Although China has recently surpassed the United States as the world’s biggest CO2 emitter in 2007, new research shows that about a third of all Chinese carbon emissions are caused by the manufacturing of goods for other countries, particularly developed nations such as the United Kingdom and the United States.
The study, which will be published in the scientific journal Geophysical Research Letters
, calls attention to “offshored emissions” as a key issue that needs to be resolved at this year’s United Nations Climate Change Conference
in Copenhagen, where world leaders will attempt to establish a treaty to replace the Kyoto Protocol. Offshored emissions are those that are created as a result of manufacturing products for export.
Under Kyoto, the country that produces the emissions takes responsibility for it. By these rules, developed countries such as the UK can claim to have reduced emissions by about 18% since 1990. However, if we take into account these “offshored emissions,” the pollution caused by the manufacture abroad of products for export to the UK, the UK’s emissions have actually risen 20%, according to research published last year by the Stockholm Environment Institute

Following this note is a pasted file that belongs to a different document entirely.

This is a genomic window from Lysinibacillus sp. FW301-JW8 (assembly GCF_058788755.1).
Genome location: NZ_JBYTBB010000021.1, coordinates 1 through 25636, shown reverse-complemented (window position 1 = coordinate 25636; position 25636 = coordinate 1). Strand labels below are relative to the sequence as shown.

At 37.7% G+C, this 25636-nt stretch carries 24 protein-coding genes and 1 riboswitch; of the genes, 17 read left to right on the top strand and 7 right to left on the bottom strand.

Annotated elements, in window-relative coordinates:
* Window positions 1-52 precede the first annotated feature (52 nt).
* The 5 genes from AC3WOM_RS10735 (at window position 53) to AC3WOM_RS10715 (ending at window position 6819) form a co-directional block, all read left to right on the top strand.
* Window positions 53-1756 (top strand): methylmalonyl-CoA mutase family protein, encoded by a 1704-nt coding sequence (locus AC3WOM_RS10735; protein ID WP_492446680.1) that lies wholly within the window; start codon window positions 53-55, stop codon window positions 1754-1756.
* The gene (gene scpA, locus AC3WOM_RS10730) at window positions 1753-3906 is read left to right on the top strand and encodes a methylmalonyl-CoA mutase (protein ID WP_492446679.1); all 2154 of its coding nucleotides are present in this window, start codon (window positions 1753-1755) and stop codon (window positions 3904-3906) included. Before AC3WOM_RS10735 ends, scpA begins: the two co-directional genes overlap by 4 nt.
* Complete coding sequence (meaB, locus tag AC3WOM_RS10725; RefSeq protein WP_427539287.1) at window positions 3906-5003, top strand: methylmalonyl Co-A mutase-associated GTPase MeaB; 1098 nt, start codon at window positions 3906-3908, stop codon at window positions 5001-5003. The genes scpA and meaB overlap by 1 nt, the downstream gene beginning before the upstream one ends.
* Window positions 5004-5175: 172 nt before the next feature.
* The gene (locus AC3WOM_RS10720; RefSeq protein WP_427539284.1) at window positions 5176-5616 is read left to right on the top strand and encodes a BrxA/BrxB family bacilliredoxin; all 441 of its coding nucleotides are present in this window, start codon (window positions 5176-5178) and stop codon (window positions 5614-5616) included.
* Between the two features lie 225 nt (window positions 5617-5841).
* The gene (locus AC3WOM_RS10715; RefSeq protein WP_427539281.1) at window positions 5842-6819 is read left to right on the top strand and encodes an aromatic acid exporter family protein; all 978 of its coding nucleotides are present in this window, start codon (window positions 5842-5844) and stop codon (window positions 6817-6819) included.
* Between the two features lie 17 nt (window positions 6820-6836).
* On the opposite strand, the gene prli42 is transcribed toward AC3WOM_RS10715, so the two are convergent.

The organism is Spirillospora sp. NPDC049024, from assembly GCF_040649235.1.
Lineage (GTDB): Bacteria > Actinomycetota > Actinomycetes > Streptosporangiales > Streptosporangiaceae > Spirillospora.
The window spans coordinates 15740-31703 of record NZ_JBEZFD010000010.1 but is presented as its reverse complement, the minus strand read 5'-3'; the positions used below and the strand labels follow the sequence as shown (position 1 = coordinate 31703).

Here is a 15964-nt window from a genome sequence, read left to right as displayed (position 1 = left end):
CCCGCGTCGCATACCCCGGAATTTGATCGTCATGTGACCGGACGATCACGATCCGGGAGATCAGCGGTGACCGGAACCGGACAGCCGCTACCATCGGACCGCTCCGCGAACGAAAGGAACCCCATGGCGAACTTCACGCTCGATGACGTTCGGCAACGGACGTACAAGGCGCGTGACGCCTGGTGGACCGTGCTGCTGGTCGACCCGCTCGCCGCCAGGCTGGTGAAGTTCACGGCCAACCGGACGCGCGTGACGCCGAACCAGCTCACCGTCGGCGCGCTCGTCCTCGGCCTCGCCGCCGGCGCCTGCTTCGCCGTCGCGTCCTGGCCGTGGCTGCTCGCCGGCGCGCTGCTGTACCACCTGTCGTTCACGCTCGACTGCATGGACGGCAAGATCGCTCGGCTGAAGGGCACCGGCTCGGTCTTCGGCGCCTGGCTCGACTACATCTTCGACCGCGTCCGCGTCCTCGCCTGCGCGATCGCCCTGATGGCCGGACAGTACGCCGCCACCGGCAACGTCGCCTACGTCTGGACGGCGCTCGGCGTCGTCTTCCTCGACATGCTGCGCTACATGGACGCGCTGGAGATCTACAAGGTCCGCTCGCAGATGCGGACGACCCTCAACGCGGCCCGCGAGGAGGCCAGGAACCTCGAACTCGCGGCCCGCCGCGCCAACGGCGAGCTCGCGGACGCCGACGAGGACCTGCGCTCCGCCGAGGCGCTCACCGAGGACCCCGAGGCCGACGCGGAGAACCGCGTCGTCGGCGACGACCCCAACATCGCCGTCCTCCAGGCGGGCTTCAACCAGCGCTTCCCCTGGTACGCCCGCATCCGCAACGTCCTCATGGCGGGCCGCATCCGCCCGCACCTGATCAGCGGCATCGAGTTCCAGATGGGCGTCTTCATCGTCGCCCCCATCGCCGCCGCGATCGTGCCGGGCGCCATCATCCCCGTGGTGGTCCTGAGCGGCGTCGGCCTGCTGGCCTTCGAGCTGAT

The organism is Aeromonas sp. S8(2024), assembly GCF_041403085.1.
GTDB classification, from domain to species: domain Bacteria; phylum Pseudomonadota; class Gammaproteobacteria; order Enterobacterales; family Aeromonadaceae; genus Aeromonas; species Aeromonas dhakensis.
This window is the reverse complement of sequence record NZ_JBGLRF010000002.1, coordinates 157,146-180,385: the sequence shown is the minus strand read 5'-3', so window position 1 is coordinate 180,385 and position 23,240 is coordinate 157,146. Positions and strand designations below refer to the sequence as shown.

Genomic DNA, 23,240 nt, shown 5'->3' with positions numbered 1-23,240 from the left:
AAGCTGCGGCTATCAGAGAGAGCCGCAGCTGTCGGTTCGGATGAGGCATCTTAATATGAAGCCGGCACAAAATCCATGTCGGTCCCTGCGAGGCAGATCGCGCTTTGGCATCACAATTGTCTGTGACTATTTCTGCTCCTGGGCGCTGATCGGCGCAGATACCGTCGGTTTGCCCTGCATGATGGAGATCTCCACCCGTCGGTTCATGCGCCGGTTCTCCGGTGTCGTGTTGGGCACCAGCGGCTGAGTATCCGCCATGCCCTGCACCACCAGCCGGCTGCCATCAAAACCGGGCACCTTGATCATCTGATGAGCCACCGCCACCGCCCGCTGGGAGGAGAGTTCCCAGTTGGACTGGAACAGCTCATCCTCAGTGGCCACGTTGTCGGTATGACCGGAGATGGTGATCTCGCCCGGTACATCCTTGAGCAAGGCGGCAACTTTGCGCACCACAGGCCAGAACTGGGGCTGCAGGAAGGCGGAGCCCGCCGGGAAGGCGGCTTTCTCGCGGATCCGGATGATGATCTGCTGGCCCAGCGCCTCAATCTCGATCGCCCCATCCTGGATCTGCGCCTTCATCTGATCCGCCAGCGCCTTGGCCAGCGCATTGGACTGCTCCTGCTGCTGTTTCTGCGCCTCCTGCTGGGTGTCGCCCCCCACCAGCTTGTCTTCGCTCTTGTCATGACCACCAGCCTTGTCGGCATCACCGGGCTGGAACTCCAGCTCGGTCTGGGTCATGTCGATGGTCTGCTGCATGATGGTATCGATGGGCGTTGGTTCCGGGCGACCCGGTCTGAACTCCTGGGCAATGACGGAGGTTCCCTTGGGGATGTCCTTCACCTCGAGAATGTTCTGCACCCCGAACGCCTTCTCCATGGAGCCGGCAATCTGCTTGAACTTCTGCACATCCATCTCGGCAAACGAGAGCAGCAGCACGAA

China, as the world's biggest export manufacturer, is particularly resistant to the call for emission cuts, arguing that it should not have to accept responsibility for the emissions involved in producing goods for foreign markets.
There is an increasing sentiment amongst academics and environmental activists that the responsibility for these emissions should in fact lie with the consumer countries, although it is still unclear how exact national figures would be calculated. It is also alleged that China’s weak pollution controls is one of the reasons Western businesses are attracted to doing business there.
To put these UK numbers in perspective, whereas 6% of total Chinese emissions are the result of manufacturing goods for all of Europe, about 9% are from producing goods just for the US, according to Glen Peters, one of the authors of the new report at Oslo’s Centre for International Climate and Environmental Research